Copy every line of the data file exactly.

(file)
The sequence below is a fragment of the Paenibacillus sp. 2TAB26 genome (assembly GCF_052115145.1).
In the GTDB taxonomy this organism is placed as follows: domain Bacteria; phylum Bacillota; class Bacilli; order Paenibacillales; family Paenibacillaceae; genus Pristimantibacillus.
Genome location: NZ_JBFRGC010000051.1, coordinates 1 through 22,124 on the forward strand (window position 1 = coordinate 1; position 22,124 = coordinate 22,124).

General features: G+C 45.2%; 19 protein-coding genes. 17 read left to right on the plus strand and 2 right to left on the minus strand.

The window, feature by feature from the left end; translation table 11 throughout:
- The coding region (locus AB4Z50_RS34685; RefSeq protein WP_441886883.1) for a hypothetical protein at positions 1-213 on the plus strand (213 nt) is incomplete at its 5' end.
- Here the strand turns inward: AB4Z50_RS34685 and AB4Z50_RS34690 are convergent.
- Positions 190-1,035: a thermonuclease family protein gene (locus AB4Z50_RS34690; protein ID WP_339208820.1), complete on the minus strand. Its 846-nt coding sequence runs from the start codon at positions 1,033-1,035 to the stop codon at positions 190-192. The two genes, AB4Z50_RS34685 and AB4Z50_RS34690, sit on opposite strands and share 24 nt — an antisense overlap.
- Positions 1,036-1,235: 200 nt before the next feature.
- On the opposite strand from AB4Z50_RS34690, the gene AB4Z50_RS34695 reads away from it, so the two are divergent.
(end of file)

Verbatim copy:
The sequence below is a fragment of the Paenibacillus sp. 2TAB26 genome (assembly GCF_052115145.1).
In the GTDB taxonomy this organism is placed as follows: domain Bacteria; phylum Bacillota; class Bacilli; order Paenibacillales; family Paenibacillaceae; genus Pristimantibacillus.
Genome location: NZ_JBFRGC010000051.1, coordinates 1 through 22,124 on the forward strand (window position 1 = coordinate 1; position 22,124 = coordinate 22,124).

General features: G+C 45.2%; 19 protein-coding genes. 17 read left to right on the plus strand and 2 right to left on the minus strand.

The window, feature by feature from the left end; translation table 11 throughout:
- The coding region (locus AB4Z50_RS34685; RefSeq protein WP_441886883.1) for a hypothetical protein at positions 1-213 on the plus strand (213 nt) is incomplete at its 5' end.
- Here the strand turns inward: AB4Z50_RS34685 and AB4Z50_RS34690 are convergent.
- Positions 190-1,035: a thermonuclease family protein gene (locus AB4Z50_RS34690; protein ID WP_339208820.1), complete on the minus strand. Its 846-nt coding sequence runs from the start codon at positions 1,033-1,035 to the stop codon at positions 190-192. The two genes, AB4Z50_RS34685 and AB4Z50_RS34690, sit on opposite strands and share 24 nt — an antisense overlap.
- Positions 1,036-1,235: 200 nt before the next feature.
- On the opposite strand from AB4Z50_RS34690, the gene AB4Z50_RS34695 reads away from it, so the two are divergent.